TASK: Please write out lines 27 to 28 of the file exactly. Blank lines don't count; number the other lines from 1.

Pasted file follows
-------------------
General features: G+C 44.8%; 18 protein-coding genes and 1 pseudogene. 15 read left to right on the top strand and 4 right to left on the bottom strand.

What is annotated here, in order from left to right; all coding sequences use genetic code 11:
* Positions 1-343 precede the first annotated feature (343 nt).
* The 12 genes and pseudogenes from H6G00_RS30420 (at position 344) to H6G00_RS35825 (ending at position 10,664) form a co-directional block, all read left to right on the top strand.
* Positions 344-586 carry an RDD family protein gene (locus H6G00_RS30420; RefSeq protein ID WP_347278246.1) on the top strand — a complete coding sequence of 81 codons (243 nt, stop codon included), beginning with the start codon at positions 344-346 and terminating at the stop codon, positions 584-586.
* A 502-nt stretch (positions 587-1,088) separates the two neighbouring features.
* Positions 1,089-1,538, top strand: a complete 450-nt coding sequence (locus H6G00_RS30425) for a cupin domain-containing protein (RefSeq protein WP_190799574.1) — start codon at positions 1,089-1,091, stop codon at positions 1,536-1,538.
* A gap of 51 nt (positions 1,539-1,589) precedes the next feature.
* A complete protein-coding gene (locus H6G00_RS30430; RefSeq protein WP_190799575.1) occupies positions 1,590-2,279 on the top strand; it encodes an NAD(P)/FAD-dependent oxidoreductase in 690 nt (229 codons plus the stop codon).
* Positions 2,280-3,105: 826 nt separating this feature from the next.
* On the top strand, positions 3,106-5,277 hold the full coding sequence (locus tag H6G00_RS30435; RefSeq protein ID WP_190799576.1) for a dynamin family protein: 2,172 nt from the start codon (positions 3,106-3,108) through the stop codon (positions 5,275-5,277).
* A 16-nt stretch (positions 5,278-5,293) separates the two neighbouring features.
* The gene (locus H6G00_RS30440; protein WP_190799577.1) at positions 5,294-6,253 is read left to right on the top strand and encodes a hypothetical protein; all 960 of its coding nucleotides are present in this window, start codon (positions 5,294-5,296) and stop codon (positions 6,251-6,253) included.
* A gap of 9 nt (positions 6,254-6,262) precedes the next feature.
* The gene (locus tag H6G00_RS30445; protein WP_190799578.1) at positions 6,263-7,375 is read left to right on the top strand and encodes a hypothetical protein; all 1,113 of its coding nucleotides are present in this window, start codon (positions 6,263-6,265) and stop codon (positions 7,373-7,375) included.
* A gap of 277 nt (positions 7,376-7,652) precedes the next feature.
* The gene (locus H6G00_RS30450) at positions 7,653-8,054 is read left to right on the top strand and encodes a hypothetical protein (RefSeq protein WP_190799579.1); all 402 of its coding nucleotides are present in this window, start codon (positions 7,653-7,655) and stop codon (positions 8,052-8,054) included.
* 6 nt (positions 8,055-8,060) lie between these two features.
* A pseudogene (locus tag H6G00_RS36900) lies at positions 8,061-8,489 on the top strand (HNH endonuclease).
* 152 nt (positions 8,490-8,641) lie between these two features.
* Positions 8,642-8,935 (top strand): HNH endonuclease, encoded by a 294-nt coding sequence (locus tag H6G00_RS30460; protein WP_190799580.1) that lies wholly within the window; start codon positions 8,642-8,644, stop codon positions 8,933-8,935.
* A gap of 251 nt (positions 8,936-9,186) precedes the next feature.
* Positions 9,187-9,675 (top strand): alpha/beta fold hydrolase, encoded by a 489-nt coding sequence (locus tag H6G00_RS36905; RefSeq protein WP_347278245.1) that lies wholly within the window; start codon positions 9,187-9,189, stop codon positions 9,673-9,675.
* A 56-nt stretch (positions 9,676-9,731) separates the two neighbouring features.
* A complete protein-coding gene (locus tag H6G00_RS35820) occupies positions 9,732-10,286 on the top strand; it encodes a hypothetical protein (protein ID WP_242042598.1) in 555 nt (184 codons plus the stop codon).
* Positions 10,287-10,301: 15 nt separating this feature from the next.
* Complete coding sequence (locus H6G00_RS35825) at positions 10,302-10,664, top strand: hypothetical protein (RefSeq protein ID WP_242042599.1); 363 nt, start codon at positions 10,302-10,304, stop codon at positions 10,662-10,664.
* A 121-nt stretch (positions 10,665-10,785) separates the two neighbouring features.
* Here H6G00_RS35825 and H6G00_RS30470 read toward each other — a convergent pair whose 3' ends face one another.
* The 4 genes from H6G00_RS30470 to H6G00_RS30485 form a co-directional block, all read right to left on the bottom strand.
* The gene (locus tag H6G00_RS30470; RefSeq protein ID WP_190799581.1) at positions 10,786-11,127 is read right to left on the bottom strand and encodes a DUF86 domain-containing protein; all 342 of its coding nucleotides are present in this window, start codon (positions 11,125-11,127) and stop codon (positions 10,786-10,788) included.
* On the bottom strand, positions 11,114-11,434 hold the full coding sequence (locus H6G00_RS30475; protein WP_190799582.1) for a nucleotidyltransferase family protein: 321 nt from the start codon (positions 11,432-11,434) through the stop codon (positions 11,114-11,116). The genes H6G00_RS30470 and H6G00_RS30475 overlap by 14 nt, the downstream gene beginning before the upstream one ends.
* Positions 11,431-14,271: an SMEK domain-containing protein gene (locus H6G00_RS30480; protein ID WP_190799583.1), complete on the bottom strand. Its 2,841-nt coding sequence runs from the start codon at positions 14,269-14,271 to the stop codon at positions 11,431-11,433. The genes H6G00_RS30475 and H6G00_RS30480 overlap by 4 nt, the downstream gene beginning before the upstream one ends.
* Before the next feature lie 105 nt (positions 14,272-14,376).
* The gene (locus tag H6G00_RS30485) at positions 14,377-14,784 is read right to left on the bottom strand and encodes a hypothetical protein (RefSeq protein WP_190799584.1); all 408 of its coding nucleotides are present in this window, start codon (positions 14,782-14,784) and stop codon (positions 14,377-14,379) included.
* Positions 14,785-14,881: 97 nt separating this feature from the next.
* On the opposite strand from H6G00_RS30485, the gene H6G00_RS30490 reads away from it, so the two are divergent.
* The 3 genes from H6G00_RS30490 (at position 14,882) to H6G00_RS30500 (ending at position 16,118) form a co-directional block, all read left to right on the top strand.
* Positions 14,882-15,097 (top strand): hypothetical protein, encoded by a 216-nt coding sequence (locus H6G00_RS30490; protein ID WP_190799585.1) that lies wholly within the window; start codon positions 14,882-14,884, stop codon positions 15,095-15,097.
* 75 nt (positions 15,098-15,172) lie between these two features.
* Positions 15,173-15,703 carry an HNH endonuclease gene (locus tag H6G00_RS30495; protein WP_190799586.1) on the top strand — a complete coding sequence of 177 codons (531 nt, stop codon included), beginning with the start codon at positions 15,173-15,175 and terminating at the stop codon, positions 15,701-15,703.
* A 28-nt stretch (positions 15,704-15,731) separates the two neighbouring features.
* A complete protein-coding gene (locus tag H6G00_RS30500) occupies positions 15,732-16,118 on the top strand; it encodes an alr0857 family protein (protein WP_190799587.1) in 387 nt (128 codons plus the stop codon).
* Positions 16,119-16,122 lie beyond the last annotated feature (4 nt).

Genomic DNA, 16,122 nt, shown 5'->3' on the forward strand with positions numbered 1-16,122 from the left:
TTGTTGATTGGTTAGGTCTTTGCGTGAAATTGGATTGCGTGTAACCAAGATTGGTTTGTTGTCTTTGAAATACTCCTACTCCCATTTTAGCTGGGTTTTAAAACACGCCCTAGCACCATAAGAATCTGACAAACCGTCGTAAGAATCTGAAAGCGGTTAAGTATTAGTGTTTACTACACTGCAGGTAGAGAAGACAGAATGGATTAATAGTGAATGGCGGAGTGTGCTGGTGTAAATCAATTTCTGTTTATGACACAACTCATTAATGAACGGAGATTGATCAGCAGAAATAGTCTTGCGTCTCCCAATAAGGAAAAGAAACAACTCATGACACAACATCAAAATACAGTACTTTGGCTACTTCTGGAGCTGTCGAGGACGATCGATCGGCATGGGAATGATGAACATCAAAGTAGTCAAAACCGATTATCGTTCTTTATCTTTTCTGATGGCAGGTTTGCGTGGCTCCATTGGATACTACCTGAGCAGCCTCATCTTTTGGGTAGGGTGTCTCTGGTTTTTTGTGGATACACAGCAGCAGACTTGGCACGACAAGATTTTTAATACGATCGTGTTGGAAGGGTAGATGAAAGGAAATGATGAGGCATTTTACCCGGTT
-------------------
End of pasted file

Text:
* Complete coding sequence (locus H6G00_RS35825) at positions 10,302-10,664, top strand: hypothetical protein (RefSeq protein ID WP_242042599.1); 363 nt, start codon at positions 10,302-10,304, stop codon at positions 10,662-10,664.
* A 121-nt stretch (positions 10,665-10,785) separates the two neighbouring features.